Over the weekend, Donald Trump’s Palm Beach country club, Mar-a-Lago, was the location where he interviewed two candidates for National Security Advisor. The previous weekend, the club’s open dining room was where Trump and his advisors discussed how to respond to a North Korean missile test. Trump’s insistence on conducting government business at his beach club—after doubling membership rates—sits at the top of a rather lengthy list of his conflict of interests.
Mar-a-Lago is a national historic landmark. It is the former home of Marjorie Merriweather Post, a leading socialite of the post-war era who owned General Foods. The estate can also become the primary motivating force for bringing a climate denier like Donald Trump to finally accept scientific facts.
In three decades, parts of Trump’s beach club could be at least a foot under the ocean’s surface, according to an analysis commissioned last year by the Guardian. But the immediate risk is nothing to sneeze at—much of it could face a 3-6 feet storm surge the next time a tropical storm or hurricane strikes. While the main building should be just about safe from anything under a category 2 hurricane through 2046, the ongoing surge of property damage could compel just about anyone to reconsider whether climate change is real or a hoax perpetrated by the Chinese.
As a government executive, Trump wants to move quickly to roll back regulations that would slow down climate change. He is preparing executive orders to rewrite regulations on greenhouse-gas emissions from power plants and end a moratorium on leasing coal mines on federal lands. He signed legislation last week that rolled back regulations on how coal mines dispose of waste. And his new administrator of the Environmental Protection Agency (EPA), Scott Pruitt, has been at the vanguard of lawsuits challenging EPA’s pollution regulations.
It’s fairly obvious that Trump has not considered the climate-change risk to his real estate holdings in Florida and elsewhere, even though 13 of his 17 golf resorts and associated real estate developments and four additional hotels are on or near the ocean. But perhaps he should. At least his peers are starting to do so.
Two thirds of real estate developers in South Florida surveyed in 2016 by the Miami Herald were concerned about climate change and sea-level rise, a 10 percent increase from the 2015 survey despite an exceptionally weak hurricane season between the two surveys. And then, after the 2016 survey, the 2016 hurricane season featured several strong storms that pummeled Central Florida—including Orlando, where he held a campaign-style rally over the weekend.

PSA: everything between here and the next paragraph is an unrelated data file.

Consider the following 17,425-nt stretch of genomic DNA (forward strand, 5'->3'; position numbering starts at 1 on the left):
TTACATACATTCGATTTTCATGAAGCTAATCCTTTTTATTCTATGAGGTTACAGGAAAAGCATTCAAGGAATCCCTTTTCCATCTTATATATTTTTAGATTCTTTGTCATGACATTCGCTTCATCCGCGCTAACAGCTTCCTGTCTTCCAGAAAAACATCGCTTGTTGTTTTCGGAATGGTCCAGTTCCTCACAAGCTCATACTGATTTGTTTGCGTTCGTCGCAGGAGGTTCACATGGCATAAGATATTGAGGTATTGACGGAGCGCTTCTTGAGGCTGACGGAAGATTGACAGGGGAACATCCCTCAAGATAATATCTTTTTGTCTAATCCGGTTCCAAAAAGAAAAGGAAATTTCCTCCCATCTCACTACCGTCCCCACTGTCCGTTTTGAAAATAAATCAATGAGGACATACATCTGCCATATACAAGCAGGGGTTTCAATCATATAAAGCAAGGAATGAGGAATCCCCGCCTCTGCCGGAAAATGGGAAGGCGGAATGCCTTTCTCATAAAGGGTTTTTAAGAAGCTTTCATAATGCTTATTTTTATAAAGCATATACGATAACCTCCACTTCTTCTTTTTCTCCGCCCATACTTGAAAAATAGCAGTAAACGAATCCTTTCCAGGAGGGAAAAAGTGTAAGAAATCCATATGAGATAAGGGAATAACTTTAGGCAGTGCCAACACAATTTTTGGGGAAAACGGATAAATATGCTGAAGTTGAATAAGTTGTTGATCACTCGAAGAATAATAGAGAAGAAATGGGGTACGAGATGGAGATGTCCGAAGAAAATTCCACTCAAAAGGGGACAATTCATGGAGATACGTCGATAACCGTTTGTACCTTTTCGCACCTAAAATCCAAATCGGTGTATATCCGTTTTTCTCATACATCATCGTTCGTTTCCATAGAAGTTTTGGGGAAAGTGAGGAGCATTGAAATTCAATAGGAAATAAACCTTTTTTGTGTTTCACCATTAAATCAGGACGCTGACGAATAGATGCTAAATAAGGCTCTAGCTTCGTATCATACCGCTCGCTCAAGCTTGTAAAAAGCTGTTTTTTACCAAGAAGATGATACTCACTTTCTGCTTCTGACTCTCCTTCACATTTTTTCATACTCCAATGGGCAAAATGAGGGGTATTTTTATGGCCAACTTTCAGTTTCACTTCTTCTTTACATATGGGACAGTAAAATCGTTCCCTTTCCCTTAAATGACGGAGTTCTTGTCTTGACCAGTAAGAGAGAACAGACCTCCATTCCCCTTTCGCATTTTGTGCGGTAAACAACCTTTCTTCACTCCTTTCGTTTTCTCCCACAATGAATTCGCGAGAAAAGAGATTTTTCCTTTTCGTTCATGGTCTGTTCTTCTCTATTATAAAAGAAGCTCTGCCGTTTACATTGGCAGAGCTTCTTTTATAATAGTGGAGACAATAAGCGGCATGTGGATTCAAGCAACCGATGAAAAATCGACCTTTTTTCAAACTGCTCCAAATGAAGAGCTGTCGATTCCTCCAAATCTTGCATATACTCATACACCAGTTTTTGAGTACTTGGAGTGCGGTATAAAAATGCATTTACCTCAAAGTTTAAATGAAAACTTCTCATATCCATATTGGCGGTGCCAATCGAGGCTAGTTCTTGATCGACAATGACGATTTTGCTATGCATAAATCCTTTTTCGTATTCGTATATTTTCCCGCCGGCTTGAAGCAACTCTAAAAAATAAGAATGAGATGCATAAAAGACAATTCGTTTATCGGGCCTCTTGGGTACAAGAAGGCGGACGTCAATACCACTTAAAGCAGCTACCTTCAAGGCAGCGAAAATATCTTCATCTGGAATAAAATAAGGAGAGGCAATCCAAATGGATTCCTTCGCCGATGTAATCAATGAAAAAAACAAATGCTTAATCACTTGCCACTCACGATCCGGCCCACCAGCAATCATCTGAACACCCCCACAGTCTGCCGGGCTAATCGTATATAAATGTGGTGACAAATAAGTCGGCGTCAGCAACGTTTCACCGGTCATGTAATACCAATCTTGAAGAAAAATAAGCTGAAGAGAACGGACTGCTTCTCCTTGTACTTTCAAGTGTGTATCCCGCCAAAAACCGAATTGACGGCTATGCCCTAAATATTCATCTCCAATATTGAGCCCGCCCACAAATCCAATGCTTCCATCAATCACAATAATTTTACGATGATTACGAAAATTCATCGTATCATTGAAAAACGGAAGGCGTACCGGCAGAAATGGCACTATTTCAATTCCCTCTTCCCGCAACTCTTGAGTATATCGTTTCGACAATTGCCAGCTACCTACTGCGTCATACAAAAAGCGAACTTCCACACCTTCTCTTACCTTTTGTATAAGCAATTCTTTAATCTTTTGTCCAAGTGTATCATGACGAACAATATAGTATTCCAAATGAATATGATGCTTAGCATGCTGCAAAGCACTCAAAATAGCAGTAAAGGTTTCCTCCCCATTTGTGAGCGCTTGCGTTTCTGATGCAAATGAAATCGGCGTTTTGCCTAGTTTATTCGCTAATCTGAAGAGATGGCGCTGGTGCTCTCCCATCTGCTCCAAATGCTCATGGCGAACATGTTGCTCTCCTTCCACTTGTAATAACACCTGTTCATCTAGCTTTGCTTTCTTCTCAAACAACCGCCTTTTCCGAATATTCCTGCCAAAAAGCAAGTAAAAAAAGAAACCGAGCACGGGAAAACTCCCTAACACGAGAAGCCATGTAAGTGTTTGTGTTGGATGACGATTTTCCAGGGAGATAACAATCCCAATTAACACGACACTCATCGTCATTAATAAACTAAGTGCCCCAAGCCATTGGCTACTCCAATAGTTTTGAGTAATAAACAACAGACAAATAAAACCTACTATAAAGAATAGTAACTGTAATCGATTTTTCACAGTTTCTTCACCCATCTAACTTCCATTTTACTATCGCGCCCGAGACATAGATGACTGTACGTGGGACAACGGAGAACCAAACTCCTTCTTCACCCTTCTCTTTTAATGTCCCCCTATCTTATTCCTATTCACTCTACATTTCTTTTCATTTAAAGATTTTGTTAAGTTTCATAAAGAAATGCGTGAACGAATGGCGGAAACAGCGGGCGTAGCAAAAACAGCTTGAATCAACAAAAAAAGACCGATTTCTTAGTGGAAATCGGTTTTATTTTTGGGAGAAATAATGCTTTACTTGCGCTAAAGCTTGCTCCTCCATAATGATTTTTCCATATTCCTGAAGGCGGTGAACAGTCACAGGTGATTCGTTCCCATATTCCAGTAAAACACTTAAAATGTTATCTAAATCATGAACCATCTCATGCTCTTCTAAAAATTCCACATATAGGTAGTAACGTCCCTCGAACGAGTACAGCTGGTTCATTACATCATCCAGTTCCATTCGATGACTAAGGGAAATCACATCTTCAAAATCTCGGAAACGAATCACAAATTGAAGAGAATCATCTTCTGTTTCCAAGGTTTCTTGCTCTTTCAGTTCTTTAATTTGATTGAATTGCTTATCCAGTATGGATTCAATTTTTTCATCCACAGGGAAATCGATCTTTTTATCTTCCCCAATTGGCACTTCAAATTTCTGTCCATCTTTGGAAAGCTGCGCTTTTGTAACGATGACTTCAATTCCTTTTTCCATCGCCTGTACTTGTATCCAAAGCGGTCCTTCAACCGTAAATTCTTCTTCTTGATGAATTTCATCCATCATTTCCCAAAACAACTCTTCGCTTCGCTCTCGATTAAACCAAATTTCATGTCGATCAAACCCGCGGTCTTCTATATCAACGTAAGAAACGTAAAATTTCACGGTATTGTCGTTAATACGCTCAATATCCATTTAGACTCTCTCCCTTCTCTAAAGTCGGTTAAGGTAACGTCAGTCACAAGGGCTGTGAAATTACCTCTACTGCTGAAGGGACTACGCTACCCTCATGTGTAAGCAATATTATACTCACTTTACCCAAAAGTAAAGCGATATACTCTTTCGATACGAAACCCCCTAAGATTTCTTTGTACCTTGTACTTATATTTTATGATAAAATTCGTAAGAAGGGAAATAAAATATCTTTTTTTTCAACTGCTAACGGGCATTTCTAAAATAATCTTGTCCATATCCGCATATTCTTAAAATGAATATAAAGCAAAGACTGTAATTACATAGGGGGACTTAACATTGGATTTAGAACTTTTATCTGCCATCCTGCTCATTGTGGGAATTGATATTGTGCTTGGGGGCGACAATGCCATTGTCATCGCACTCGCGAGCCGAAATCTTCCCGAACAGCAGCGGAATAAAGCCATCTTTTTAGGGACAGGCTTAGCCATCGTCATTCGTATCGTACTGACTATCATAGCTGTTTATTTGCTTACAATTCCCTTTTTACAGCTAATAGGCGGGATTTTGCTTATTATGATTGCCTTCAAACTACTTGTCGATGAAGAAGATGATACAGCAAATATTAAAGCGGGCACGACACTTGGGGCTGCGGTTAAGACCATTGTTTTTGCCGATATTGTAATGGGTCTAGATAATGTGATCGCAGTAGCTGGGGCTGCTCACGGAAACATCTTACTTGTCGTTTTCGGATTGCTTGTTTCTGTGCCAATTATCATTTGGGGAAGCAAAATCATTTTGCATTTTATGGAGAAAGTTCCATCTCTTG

Even though they may be worried about sea-level rise, however, many developers will not change their business practices until government regulations compel them to, according to one developer I spoke with. The real estate industry, he told me, is like any other sector in that it depends on the government to set up a level playing field in which they compete.
Trump is, of course, in the rare position of establishing regulations that impact his businesses. He can certainly push for weaker rules that allow more flood-prone developments to be built. And he has already shown an eagerness to weaken regulations that restrict greenhouse gas emissions.
But what will happen when the 2017 hurricane season hits? And, if 2017 is a dud like 2015—which forecasters are starting to predict already—what about 2018? Or 2019 or 2020? Can a major hurricane cause major damage to Mar-a-Lago and then, amidst the resulting media storm, finally turn on the switch that compels Trump to protect his real estate holdings?
If so, he would not be able to reinstate everything that he rolled back, of course. And the majorities in Congress who welcome his climate denial would balk if he tried to stem the tide of denial. But really, what choice does he have? His business empire is heavily tilted towards the coast. He can increase the federal insurance programs that protect coastal residential areas from flooding or build sea walls and other infrastructure to help his properties weather the coming storms, but sooner or later he will have to either address the problem at its root or divest from the coast.
It is in his long term interest to reduce the risk his investments face from climate change. And his short-term interests would benefit as well. Mar-a-Lago members, after all, are paying $200,000 upfront plus $14,000 every year to watch foreign policy in action. They’re not paying to play tennis while wearing floaties.
Dan Klotz is a veteran writer and advocate on conservation efforts and the health and sustainability of our food systems.
Dan’s career has spanned a wide range of policy issues, including protecting sharks around the world, securing the land rights of indigenous communities, addressing the sustainability of agriculture both domestically and internationally, advocating for smoke-free workplaces, cleaning up toxic waste sites, and preserving wild areas on land and in the ocean.
Dan is an expert in leveraging publicity to help propel public policy campaigns. He has led communications efforts at several multinational NGOs and has also consulted for a wide variety of non-governmental organizations. For more of his writing please visit dkcontent.net.
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